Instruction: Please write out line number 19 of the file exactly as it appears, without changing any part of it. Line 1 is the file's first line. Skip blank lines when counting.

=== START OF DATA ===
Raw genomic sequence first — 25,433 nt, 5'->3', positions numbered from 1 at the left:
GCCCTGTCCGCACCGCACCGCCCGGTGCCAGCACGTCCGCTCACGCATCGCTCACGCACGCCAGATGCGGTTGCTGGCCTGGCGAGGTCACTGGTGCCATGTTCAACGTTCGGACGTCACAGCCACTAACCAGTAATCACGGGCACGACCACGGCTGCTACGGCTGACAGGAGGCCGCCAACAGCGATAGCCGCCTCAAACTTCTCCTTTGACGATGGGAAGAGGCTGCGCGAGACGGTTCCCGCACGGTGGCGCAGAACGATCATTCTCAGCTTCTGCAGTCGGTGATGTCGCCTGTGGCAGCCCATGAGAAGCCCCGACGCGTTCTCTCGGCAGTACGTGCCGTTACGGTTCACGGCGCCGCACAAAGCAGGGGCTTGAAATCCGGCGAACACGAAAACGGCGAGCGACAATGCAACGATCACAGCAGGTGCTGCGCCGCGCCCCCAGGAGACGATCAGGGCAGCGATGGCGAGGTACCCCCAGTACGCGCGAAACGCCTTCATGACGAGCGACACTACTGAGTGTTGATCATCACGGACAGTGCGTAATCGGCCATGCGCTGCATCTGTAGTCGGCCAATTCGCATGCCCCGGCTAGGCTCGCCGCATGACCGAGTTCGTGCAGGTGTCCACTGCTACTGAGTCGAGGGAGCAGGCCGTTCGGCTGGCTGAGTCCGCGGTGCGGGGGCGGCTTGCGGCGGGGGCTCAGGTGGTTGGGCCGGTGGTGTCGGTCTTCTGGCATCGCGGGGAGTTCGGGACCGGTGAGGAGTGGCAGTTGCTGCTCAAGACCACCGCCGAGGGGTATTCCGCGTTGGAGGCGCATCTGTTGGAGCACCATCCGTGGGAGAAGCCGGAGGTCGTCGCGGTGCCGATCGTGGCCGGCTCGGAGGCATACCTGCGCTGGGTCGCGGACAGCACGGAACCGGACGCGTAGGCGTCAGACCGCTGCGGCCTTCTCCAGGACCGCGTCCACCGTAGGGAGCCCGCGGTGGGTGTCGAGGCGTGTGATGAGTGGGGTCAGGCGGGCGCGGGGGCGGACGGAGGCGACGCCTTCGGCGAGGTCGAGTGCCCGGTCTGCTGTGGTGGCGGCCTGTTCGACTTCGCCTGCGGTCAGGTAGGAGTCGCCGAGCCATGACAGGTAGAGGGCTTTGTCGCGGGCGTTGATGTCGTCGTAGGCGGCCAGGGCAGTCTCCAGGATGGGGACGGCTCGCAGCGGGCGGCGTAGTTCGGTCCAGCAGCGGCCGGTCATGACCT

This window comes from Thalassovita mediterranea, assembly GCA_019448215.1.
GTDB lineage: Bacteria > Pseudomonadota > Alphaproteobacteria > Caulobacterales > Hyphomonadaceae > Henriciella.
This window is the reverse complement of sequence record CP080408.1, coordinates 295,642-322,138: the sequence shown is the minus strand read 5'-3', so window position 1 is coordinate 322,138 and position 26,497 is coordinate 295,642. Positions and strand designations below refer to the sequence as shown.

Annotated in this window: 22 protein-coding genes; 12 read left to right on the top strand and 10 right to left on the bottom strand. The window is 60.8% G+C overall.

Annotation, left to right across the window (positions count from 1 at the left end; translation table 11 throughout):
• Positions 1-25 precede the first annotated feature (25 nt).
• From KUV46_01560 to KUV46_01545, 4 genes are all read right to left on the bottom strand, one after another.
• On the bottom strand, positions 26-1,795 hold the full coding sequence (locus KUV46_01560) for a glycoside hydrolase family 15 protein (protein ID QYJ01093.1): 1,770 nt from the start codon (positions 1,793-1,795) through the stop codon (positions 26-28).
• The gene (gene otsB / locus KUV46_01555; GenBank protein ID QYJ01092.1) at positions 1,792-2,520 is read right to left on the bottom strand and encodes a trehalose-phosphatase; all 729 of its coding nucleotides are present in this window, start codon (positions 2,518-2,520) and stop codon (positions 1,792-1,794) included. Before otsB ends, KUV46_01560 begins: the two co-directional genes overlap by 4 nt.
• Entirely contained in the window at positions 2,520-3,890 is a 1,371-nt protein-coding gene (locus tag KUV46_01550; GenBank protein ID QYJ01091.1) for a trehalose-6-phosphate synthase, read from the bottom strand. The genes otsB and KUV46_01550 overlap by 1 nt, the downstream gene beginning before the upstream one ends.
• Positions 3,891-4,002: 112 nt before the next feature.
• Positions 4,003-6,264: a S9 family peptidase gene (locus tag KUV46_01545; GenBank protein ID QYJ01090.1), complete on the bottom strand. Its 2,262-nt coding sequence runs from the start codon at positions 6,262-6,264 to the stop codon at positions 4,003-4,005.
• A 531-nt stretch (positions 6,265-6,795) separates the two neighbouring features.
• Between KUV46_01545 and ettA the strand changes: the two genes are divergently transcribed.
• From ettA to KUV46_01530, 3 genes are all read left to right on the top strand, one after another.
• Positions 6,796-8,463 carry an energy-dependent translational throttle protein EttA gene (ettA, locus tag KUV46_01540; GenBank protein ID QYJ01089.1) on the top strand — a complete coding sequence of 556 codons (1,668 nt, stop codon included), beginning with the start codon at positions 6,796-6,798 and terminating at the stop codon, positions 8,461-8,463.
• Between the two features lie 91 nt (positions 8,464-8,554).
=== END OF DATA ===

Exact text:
• Between the two features lie 91 nt (positions 8,464-8,554).